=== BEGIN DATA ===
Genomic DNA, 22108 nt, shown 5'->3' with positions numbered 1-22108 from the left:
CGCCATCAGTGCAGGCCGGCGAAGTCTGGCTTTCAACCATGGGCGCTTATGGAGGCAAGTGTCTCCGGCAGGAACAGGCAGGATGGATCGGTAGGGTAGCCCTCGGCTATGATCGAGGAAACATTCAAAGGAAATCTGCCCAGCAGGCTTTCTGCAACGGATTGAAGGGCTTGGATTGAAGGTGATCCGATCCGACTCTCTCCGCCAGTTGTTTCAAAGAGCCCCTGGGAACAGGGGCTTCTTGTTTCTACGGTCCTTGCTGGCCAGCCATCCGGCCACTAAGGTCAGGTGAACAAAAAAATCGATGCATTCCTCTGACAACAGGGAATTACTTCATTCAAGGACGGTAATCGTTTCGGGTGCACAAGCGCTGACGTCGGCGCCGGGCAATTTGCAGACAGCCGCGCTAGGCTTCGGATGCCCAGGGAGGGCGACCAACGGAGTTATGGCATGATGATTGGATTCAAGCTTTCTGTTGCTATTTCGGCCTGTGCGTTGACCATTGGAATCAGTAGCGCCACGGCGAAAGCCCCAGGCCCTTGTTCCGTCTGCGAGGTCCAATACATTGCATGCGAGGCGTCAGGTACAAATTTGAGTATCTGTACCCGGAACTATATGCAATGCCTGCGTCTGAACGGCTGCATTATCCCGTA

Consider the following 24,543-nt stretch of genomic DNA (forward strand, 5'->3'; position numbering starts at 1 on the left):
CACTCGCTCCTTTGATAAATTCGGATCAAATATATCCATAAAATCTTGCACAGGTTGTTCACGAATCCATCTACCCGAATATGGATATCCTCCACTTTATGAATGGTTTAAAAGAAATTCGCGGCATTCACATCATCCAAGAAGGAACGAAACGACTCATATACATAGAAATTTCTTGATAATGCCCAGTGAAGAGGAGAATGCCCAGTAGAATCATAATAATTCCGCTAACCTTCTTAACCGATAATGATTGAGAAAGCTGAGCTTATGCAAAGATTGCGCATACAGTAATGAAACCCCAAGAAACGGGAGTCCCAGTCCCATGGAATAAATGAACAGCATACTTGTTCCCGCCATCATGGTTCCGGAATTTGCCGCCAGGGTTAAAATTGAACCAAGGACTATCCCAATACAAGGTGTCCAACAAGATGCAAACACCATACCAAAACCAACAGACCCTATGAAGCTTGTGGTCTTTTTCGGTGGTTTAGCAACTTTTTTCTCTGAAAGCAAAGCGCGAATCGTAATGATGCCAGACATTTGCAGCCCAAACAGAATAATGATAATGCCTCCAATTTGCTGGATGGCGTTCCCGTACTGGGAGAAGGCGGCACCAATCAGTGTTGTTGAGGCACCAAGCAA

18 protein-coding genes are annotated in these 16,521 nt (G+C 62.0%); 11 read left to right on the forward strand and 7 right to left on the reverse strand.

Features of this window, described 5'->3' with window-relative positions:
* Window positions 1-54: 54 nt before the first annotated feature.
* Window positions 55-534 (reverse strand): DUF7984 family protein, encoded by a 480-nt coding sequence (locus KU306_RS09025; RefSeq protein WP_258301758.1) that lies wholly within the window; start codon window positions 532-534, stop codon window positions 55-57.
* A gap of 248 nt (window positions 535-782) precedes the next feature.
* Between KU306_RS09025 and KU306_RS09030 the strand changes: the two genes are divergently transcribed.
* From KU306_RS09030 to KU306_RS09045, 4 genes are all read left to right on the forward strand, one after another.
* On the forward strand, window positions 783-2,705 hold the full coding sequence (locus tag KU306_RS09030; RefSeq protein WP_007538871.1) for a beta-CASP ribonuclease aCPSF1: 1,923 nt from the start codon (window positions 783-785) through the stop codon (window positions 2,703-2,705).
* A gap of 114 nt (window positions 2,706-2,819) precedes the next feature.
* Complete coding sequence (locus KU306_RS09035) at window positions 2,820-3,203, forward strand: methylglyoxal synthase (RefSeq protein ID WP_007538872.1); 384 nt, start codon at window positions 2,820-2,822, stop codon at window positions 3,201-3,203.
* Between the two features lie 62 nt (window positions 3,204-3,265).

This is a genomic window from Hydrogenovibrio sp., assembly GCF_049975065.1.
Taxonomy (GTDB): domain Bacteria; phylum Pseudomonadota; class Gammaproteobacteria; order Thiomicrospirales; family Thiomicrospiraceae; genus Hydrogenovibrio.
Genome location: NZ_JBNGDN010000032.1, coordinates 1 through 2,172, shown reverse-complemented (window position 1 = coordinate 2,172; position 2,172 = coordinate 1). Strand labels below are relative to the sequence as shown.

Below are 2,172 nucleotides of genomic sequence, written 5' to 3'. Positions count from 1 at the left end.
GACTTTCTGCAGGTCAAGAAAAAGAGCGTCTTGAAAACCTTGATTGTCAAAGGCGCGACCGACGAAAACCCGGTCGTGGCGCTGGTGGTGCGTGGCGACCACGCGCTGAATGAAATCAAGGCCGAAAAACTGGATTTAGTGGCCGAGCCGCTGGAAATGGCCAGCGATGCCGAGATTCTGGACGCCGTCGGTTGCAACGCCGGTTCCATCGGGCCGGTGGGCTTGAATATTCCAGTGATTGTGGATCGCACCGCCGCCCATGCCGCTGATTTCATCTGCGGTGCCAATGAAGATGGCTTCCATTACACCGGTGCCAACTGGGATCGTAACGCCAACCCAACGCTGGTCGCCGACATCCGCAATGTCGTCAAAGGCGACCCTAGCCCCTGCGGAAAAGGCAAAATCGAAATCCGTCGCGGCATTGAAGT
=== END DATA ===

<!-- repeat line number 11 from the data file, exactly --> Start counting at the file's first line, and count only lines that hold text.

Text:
* From KU306_RS09030 to KU306_RS09045, 4 genes are all read left to right on the forward strand, one after another.